By Katherine Hobson Wall Street Journal Health Blog
Former Vice President Dick Cheney said earlier this week, in an interview on the Today Show, that at some point he’ll have to make a decision about whether to seek a heart transplant.
Cheney has in the past experienced atrial fibrillation, an irregular rhythm of the upper chambers of the heart. And last summer he received a left ventricular assist device to help him regain function he’d lost due to congestive heart failure. LVADs are approved both as a stopgap measure for people waiting for a transplant and for those who don’t intend to seek a transplant.
To find out more about heart-transplant eligibility, we chatted with Jon Kobashigawa, director of the heart transplant program at the Cedars-Sinai Heart Institute. Kobashigawa, who isn’t involved in Cheney’s care, was one of the authors of the transplant guidelines developed by the International Society for Heart and Lung Transplantation.
Most of the guidelines deal with the clinical factors that make someone eligible for a transplant — normally end-stage heart failure with a high chance of death within a year. Potential recipients have poor scores on measures of heart-pumping efficiency and the ability to consume oxygen during an exercise session, for example.
But age is also a factor. The guidelines say that generally speaking, heart transplants are considered an option for eligible patients aged 70 and under. Cheney turns 70 on Jan. 30, but that doesn’t necessarily mean he has to make a decision in the next year, because the guidelines also say that “carefully selected” older patients may also be considered.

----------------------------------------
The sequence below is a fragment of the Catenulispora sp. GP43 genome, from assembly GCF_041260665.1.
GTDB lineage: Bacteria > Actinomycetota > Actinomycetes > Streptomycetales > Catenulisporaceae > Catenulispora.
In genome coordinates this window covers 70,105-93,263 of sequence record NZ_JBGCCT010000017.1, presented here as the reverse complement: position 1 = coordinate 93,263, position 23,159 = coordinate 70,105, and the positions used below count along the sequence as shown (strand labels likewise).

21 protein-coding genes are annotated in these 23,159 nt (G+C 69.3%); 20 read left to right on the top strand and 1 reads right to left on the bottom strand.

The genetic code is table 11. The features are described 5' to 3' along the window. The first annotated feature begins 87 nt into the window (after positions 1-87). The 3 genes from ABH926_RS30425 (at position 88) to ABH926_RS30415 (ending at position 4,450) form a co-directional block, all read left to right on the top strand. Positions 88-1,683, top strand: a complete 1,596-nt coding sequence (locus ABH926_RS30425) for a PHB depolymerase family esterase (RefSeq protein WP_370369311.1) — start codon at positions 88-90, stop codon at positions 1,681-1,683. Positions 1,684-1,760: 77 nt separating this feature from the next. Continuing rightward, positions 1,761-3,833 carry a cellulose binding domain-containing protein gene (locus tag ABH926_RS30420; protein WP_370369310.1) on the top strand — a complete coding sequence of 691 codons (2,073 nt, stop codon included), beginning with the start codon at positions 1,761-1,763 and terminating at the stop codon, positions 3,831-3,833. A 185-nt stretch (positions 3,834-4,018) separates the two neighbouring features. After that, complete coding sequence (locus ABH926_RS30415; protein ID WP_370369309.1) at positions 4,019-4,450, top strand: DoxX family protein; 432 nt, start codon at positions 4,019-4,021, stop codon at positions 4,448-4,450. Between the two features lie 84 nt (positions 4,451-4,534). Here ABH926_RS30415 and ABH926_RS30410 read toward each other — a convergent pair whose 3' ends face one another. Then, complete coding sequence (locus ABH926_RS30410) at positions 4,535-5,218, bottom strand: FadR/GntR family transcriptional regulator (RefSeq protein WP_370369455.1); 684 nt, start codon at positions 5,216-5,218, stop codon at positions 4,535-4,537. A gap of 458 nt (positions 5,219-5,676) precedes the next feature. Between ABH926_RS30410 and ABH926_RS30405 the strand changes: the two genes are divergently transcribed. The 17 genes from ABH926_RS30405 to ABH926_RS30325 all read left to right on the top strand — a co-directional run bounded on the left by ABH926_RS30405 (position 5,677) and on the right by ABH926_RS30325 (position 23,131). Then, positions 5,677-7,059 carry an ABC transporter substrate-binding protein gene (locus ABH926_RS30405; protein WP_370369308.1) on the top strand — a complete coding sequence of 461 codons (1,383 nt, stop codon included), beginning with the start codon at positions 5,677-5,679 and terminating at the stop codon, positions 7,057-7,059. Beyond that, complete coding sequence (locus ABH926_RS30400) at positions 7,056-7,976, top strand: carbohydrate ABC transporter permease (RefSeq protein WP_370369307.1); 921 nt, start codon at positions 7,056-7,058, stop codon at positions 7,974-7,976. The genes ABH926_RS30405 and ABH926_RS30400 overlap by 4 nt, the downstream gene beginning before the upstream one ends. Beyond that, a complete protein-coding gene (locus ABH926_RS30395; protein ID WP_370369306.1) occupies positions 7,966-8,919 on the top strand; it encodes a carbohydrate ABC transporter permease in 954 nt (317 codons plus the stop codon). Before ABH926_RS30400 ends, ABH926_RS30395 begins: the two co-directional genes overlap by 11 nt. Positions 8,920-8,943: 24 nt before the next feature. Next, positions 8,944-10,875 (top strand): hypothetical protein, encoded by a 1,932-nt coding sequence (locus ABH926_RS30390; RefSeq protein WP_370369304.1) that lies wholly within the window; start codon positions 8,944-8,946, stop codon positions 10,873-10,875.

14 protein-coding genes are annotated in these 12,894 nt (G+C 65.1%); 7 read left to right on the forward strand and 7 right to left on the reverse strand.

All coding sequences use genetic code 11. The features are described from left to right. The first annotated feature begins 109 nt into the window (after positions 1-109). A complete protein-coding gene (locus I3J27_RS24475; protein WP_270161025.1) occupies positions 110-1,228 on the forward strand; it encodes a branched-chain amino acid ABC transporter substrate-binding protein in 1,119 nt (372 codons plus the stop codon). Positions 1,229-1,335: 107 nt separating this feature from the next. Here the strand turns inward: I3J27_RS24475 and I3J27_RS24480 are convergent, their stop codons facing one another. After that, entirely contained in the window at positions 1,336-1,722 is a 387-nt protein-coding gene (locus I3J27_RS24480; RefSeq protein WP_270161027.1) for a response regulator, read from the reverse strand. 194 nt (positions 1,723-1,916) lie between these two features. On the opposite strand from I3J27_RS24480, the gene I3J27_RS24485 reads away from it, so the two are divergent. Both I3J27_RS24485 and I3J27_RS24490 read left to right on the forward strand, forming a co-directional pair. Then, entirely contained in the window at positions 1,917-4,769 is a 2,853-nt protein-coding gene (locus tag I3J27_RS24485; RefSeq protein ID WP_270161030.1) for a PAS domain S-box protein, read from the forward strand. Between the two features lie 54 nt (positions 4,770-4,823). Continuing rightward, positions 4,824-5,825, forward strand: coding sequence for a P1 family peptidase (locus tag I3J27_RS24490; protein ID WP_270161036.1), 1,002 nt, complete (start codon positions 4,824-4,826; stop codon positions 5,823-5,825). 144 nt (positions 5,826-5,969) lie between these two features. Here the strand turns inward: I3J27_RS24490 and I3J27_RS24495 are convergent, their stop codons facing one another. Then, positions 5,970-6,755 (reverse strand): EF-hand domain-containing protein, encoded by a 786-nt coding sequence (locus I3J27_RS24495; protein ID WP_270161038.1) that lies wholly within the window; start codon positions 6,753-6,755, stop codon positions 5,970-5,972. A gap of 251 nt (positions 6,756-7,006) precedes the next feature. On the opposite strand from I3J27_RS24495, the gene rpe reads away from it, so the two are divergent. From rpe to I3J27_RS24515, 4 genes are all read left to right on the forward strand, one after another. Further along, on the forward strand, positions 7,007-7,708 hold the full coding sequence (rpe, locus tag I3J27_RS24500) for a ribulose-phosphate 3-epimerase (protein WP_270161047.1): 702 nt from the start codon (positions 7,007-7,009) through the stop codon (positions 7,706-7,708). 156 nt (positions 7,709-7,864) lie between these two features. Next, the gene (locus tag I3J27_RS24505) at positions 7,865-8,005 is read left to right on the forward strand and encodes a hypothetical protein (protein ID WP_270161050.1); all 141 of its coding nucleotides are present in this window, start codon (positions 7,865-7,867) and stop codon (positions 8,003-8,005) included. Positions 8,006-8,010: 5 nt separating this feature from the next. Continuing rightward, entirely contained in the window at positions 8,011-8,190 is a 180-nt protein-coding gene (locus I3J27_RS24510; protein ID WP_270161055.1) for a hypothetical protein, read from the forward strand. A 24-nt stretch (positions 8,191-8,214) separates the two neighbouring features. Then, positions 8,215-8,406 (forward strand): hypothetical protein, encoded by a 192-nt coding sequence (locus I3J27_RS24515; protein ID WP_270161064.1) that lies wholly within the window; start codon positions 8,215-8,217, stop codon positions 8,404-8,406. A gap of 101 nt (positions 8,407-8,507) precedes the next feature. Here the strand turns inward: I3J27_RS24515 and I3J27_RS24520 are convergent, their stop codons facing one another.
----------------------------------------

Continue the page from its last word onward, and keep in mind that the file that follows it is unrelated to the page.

“Older patients in general can do as well as the younger patients at least in the short term,” says Kobashigawa, who wrote the section of the guidelines pertaining to age. But over time, obviously, they are more likely than young ones to experience other diseases that may kill them, he says.
There are more patients requiring heart transplants than there are donors, and some people do die while awaiting a donor organ. So the committees at transplant centers that decide how to allocate organs have to consider the ethics of taking, say, a 26-year-old’s heart and implanting it into someone who is not likely to live for another two decades rather than someone with a much longer life expectancy, Kobashigawa says.
One way to manage the ethical issue is through the “use of an alternate list or strategy where organs from donors (usually older donors) that would otherwise remain unused are allocated to older recipients,” the guidelines say.
At Cedars-Sinai, the oldest patient was a 77-year-old, says Kobashigawa. (There’s no lower bound; infants can have heart transplants, he says.)
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